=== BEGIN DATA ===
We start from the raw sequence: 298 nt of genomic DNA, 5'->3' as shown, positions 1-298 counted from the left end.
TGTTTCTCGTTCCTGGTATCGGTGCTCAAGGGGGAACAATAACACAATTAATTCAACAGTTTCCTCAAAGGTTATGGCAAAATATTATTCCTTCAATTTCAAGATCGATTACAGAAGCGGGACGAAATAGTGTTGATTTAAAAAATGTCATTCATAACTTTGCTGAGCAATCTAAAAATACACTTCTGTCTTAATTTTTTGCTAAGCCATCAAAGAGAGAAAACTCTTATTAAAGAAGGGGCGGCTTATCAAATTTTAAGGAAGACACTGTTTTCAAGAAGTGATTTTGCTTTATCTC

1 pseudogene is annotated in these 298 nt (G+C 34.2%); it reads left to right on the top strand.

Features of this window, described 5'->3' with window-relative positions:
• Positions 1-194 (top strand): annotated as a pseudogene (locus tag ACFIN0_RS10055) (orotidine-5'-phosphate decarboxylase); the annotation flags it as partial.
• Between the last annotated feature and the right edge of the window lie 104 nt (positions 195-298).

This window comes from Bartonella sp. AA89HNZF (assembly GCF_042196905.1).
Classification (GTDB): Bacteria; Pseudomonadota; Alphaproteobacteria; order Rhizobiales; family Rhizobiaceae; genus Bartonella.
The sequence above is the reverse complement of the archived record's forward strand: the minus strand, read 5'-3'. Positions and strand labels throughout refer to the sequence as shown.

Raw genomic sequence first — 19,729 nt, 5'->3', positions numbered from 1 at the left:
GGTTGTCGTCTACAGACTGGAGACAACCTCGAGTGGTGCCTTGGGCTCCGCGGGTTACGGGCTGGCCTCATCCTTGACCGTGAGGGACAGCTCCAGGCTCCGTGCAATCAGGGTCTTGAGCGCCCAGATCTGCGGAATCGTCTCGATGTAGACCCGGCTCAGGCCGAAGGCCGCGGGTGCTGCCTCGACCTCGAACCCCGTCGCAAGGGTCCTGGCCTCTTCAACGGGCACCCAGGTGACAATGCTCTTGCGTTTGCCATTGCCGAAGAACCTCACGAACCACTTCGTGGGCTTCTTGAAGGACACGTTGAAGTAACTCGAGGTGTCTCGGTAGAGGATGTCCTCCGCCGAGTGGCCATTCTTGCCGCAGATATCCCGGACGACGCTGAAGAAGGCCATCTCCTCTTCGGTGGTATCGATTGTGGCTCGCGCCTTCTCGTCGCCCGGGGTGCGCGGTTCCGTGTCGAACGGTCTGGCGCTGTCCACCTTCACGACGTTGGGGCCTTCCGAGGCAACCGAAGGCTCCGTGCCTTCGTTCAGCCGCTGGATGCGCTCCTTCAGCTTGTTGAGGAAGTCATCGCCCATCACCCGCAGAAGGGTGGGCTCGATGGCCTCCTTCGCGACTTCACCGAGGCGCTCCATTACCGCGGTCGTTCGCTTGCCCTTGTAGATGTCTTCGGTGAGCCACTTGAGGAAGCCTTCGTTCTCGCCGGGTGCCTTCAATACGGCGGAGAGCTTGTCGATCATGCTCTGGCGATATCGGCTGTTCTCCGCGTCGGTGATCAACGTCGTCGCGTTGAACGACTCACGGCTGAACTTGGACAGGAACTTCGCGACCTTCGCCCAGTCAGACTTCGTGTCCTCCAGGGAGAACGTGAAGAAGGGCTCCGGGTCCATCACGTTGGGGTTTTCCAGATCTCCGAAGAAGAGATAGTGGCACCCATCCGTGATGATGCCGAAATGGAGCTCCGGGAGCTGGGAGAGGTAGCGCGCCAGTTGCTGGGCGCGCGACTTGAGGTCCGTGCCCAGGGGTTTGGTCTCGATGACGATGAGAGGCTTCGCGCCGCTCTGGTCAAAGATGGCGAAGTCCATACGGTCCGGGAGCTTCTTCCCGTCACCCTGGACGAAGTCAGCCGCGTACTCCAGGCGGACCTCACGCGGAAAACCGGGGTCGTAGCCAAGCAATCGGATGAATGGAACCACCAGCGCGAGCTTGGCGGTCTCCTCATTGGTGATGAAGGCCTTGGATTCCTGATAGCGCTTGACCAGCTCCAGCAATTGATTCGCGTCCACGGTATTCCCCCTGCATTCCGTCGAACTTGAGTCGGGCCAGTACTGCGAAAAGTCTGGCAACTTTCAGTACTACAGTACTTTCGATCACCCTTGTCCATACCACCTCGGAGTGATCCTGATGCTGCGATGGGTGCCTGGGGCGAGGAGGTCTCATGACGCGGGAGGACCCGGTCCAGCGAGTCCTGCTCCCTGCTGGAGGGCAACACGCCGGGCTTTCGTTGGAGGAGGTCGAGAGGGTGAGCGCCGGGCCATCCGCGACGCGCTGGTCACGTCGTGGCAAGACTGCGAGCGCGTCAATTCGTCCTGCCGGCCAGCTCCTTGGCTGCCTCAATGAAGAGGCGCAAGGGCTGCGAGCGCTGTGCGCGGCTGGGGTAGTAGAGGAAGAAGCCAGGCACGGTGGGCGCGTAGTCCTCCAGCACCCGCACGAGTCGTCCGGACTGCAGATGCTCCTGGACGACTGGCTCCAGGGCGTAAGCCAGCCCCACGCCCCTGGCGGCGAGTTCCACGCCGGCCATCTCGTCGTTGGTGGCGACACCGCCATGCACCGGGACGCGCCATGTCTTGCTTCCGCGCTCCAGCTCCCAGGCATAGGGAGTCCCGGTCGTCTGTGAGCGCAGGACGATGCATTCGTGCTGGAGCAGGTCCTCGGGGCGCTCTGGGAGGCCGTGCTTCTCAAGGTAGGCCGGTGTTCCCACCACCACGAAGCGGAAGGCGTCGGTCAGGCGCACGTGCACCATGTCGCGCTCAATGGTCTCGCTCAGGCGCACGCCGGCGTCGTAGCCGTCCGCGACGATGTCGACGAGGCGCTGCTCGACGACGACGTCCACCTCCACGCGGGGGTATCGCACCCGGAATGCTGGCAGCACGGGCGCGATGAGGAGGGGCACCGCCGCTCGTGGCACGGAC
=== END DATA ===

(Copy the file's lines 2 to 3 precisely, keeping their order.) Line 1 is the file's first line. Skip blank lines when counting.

TGTTTCTCGTTCCTGGTATCGGTGCTCAAGGGGGAACAATAACACAATTAATTCAACAGTTTCCTCAAAGGTTATGGCAAAATATTATTCCTTCAATTTCAAGATCGATTACAGAAGCGGGACGAAATAGTGTTGATTTAAAAAATGTCATTCATAACTTTGCTGAGCAATCTAAAAATACACTTCTGTCTTAATTTTTTGCTAAGCCATCAAAGAGAGAAAACTCTTATTAAAGAAGGGGCGGCTTATCAAATTTTAAGGAAGACACTGTTTTCAAGAAGTGATTTTGCTTTATCTC

1 pseudogene is annotated in these 298 nt (G+C 34.2%); it reads left to right on the top strand.